Repository Reorganization Question

Carter Schonwald carter.schonwald at
Fri Dec 6 17:47:47 UTC 2013

personally i don't care about the bandwidth, and others are correct about
the value of logs. If theres a way to get both, awesome!  If not, 20mb here
and there i don't care.

On Fri, Dec 6, 2013 at 11:26 AM, Johan Tibell <johan.tibell at>wrote:

> On Fri, Dec 6, 2013 at 4:43 PM, Herbert Valerio Riedel <hvr at>wrote:
>> On 2013-12-06 at 13:50:55 +0100, Johan Tibell wrote:
>> > Whichever way to go, we should write down the options and consequences
>> and
>> > communicating them widely enough so no core devs get surprised.
>> >
>> > Commit IDs for the test suite are referenced in e.g. various Trac
>> issues,
>> > on mailing lists (although rarely), and perhaps even in code.
>> I hinted at in an earlier post, the old commit-ids will still
>> allow to find the original commit; for isntance, there's already the
>> find-commit-by-sha1 service at
>> which searches all repos hosted at for the given sha1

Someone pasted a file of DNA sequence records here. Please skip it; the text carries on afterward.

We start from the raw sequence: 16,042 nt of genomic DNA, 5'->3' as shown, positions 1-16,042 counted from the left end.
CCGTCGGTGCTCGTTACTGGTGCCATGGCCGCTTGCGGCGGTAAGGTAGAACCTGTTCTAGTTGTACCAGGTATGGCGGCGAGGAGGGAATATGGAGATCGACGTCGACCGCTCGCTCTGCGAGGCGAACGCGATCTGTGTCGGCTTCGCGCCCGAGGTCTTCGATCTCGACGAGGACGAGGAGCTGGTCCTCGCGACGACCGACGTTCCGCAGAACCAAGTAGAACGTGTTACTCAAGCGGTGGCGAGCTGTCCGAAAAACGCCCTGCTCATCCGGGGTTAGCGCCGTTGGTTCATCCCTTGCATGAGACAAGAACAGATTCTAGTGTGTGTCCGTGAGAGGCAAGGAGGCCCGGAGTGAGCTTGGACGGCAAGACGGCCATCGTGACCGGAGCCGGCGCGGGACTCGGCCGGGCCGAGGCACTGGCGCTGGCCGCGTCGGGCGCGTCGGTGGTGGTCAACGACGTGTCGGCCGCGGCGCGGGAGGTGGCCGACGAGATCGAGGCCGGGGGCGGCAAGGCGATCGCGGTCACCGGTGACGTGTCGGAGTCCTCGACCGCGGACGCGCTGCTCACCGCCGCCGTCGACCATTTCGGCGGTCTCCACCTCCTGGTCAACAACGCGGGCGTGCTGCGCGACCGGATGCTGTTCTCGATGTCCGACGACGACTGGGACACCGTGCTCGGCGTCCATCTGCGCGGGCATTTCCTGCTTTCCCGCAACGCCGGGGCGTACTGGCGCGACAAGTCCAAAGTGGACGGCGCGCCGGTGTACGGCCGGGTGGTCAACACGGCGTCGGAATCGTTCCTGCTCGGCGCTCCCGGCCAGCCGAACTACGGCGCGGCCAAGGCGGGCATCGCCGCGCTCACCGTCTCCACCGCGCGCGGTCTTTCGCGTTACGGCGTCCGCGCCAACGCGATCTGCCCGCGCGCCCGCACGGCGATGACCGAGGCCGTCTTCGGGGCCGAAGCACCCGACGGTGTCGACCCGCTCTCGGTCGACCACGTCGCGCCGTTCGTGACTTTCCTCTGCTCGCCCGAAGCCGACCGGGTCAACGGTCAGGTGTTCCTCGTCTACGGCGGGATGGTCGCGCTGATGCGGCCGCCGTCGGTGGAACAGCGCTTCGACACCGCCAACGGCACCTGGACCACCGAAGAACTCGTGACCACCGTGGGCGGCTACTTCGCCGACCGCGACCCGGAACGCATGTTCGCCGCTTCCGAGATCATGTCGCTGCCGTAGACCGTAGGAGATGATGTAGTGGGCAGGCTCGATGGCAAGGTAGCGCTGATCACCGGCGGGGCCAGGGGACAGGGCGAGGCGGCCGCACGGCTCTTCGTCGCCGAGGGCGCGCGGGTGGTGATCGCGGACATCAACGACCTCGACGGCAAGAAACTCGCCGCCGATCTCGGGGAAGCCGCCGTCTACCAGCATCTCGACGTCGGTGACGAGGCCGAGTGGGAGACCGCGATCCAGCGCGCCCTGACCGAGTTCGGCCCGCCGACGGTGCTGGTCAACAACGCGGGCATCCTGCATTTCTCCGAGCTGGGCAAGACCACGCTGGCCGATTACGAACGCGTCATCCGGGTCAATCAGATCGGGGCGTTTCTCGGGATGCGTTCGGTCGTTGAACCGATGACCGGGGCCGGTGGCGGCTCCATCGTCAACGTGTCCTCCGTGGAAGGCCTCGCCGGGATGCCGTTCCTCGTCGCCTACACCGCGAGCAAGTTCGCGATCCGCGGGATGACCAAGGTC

>> prefix; there's also a convenient text-entry field at
>> which allows you to copy'n'paste any commit-ids
>> you might come across in emails, irc logs, trac comments or even commit
>> messages...
>> ...does this lookup-service alleviate your concerns?
> Personally I think it's still much friction; another thing to remember. Is
> it really worth it for a couple of megs of bandwidth* and some disk space?
> If it really is I believe git has some facility for nuking the data of old
> commits. That facility exists for the case when someone committed something
> sensitive to the code base that should never have been there.
> * GitHub's bandwidth if you use that mirror.
> -- Johan
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